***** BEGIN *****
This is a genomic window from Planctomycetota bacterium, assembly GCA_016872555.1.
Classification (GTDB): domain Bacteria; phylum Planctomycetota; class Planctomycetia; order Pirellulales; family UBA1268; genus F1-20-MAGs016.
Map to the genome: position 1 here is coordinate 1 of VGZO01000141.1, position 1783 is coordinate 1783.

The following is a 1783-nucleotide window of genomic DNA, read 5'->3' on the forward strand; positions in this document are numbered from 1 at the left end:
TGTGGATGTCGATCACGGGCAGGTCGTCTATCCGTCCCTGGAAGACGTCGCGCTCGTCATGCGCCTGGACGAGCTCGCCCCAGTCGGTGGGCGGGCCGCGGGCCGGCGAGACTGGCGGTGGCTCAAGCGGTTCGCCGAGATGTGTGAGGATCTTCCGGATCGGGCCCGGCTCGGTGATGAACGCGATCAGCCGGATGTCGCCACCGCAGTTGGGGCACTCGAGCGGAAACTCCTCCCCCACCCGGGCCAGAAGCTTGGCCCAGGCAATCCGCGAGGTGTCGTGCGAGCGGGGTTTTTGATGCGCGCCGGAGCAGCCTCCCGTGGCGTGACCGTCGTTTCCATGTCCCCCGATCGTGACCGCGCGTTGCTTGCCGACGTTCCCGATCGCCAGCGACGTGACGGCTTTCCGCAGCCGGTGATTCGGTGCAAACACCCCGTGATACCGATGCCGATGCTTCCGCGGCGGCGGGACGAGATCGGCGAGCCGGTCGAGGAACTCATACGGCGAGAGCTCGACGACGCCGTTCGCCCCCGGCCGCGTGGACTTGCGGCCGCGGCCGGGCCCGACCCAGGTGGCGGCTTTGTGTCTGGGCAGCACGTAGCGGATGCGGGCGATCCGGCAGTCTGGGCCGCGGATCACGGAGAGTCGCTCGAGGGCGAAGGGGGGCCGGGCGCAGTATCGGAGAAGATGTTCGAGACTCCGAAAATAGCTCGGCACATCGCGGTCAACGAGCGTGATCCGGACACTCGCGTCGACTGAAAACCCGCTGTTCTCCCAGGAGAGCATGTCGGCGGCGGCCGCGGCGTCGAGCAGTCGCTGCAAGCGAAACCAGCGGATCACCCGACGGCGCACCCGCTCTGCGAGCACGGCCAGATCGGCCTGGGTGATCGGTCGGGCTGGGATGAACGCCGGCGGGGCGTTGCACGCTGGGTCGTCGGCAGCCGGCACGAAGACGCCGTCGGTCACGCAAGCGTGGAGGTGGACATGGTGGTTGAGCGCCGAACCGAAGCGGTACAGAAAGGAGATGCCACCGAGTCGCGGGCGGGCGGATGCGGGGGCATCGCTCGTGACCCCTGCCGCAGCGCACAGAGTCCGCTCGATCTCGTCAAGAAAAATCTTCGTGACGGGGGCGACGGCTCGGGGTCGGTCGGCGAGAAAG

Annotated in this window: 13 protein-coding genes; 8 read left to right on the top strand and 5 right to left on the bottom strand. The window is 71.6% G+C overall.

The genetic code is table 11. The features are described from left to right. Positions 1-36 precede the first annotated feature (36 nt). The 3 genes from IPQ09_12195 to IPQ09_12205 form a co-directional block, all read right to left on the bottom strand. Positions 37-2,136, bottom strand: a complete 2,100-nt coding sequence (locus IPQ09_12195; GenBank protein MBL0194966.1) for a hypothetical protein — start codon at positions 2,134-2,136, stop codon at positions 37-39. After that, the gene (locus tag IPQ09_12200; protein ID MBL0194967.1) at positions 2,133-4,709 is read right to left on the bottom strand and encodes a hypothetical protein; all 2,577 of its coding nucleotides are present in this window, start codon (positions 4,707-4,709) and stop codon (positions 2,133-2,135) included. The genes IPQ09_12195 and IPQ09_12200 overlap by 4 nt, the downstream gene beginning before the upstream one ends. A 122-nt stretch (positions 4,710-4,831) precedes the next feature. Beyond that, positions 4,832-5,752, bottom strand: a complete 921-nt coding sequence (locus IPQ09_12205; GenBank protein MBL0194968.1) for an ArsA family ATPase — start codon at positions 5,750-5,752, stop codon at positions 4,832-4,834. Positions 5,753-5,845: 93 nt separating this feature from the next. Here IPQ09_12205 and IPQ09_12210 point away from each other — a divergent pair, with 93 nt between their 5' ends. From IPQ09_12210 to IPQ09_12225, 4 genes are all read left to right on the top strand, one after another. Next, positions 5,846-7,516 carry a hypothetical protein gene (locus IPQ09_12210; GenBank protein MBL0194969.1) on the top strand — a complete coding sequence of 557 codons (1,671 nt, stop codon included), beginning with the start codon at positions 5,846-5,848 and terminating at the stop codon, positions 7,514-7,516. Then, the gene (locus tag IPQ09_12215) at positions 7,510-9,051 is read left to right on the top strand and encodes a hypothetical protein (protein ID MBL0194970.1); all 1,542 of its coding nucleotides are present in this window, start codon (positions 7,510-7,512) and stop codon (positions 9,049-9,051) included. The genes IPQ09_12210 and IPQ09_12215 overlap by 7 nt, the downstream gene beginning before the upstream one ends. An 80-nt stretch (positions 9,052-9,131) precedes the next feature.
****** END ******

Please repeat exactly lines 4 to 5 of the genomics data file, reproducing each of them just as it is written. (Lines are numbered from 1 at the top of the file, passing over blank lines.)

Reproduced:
The following is a 1783-nucleotide window of genomic DNA, read 5'->3' on the forward strand; positions in this document are numbered from 1 at the left end:
TGTGGATGTCGATCACGGGCAGGTCGTCTATCCGTCCCTGGAAGACGTCGCGCTCGTCATGCGCCTGGACGAGCTCGCCCCAGTCGGTGGGCGGGCCGCGGGCCGGCGAGACTGGCGGTGGCTCAAGCGGTTCGCCGAGATGTGTGAGGATCTTCCGGATCGGGCCCGGCTCGGTGATGAACGCGATCAGCCGGATGTCGCCACCGCAGTTGGGGCACTCGAGCGGAAACTCCTCCCCCACCCGGGCCAGAAGCTTGGCCCAGGCAATCCGCGAGGTGTCGTGCGAGCGGGGTTTTTGATGCGCGCCGGAGCAGCCTCCCGTGGCGTGACCGTCGTTTCCATGTCCCCCGATCGTGACCGCGCGTTGCTTGCCGACGTTCCCGATCGCCAGCGACGTGACGGCTTTCCGCAGCCGGTGATTCGGTGCAAACACCCCGTGATACCGATGCCGATGCTTCCGCGGCGGCGGGACGAGATCGGCGAGCCGGTCGAGGAACTCATACGGCGAGAGCTCGACGACGCCGTTCGCCCCCGGCCGCGTGGACTTGCGGCCGCGGCCGGGCCCGACCCAGGTGGCGGCTTTGTGTCTGGGCAGCACGTAGCGGATGCGGGCGATCCGGCAGTCTGGGCCGCGGATCACGGAGAGTCGCTCGAGGGCGAAGGGGGGCCGGGCGCAGTATCGGAGAAGATGTTCGAGACTCCGAAAATAGCTCGGCACATCGCGGTCAACGAGCGTGATCCGGACACTCGCGTCGACTGAAAACCCGCTGTTCTCCCAGGAGAGCATGTCGGCGGCGGCCGCGGCGTCGAGCAGTCGCTGCAAGCGAAACCAGCGGATCACCCGACGGCGCACCCGCTCTGCGAGCACGGCCAGATCGGCCTGGGTGATCGGTCGGGCTGGGATGAACGCCGGCGGGGCGTTGCACGCTGGGTCGTCGGCAGCCGGCACGAAGACGCCGTCGGTCACGCAAGCGTGGAGGTGGACATGGTGGTTGAGCGCCGAACCGAAGCGGTACAGAAAGGAGATGCCACCGAGTCGCGGGCGGGCGGATGCGGGGGCATCGCTCGTGACCCCTGCCGCAGCGCACAGAGTCCGCTCGATCTCGTCAAGAAAAATCTTCGTGACGGGGGCGACGGCTCGGGGTCGGTCGGCGAGAAAG